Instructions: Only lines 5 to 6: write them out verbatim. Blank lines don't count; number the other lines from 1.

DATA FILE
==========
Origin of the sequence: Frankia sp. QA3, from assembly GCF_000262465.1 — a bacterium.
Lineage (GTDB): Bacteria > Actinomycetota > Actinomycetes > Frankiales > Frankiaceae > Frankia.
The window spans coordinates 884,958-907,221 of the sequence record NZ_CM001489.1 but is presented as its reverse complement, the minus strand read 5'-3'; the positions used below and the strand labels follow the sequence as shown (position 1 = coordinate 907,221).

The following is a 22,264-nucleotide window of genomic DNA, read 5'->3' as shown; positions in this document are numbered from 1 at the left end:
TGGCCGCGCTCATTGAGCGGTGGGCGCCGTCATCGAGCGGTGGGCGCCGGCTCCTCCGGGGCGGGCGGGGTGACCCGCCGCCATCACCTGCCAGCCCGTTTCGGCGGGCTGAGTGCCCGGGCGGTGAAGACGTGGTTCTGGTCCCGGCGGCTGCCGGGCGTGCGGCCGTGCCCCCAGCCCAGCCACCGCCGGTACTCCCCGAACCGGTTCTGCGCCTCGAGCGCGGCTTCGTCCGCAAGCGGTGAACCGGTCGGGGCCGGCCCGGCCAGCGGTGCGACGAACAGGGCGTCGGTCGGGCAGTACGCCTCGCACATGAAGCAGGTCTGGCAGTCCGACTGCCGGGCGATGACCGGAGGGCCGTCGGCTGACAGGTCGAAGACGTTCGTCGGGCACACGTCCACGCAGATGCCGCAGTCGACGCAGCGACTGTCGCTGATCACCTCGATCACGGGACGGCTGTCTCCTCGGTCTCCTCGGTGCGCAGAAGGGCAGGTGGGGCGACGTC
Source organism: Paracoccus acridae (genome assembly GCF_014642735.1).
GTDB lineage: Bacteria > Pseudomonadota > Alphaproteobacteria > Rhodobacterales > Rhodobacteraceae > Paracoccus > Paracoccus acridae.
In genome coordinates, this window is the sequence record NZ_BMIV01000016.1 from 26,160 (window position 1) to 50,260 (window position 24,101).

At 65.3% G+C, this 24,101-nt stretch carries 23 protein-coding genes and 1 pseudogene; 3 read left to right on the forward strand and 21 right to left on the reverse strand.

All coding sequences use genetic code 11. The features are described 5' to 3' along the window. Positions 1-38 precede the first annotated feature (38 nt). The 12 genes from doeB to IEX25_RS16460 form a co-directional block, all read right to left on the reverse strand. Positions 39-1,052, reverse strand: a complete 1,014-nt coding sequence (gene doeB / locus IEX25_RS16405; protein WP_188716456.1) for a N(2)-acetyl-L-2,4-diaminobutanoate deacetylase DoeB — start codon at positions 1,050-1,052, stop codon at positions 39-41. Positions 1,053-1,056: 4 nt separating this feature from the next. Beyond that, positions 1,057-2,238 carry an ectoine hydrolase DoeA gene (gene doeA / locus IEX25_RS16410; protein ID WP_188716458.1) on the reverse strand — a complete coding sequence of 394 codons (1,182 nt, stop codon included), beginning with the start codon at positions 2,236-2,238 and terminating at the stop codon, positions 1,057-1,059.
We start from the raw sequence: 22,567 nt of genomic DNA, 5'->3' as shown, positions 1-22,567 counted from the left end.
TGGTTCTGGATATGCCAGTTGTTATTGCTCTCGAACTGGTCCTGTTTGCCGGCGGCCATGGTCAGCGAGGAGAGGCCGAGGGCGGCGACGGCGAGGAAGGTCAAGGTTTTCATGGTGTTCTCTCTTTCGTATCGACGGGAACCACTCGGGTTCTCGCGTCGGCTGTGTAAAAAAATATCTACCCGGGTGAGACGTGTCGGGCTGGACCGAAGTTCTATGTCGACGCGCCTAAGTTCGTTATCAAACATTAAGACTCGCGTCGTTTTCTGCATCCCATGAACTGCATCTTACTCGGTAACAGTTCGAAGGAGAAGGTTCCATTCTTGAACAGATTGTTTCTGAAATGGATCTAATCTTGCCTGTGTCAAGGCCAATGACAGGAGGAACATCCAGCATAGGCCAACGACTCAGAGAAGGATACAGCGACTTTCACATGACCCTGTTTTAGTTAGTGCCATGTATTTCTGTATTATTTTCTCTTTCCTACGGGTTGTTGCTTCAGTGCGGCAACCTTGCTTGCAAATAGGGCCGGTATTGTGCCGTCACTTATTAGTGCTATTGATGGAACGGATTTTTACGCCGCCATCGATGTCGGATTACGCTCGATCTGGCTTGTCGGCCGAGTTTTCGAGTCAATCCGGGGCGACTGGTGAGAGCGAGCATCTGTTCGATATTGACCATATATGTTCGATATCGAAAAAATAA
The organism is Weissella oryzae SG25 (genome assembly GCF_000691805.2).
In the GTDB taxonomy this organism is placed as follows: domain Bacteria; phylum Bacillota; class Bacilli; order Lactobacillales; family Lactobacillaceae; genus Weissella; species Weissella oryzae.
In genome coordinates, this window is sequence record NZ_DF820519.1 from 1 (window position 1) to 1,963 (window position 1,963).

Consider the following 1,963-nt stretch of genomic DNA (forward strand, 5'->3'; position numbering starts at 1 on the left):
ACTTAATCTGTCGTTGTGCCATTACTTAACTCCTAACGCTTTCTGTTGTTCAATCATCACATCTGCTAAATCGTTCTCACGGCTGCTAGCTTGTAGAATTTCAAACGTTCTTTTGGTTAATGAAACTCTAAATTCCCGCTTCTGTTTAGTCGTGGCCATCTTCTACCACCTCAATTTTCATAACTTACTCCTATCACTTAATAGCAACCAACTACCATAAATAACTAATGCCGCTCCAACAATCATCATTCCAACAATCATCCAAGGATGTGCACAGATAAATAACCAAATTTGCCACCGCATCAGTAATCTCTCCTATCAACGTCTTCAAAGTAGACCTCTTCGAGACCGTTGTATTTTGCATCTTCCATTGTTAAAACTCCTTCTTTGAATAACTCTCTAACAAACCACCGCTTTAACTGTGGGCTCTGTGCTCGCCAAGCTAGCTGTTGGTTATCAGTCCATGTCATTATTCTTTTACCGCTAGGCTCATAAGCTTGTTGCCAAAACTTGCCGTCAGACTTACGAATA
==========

TGGCCGCGCTCATTGAGCGGTGGGCGCCGTCATCGAGCGGTGGGCGCCGGCTCCTCCGGGGCGGGCGGGGTGACCCGCCGCCATCACCTGCCAGCCCGTTTCGGCGGGCTGAGTGCCCGGGCGGTGAAGACGTGGTTCTGGTCCCGGCGGCTGCCGGGCGTGCGGCCGTGCCCCCAGCCCAGCCACCGCCGGTACTCCCCGAACCGGTTCTGCGCCTCGAGCGCGGCTTCGTCCGCAAGCGGTGAACCGGTCGGGGCCGGCCCGGCCAGCGGTGCGACGAACAGGGCGTCGGTCGGGCAGTACGCCTCGCACATGAAGCAGGTCTGGCAGTCCGACTGCCGGGCGATGACCGGAGGGCCGTCGGCTGACAGGTCGAAGACGTTCGTCGGGCACACGTCCACGCAGATGCCGCAGTCGACGCAGCGACTGTCGCTGATCACCTCGATCACGGGACGGCTGTCTCCTCGGTCTCCTCGGTGCGCAGAAGGGCAGGTGGGGCGACGTC
Source organism: Paracoccus acridae (genome assembly GCF_014642735.1).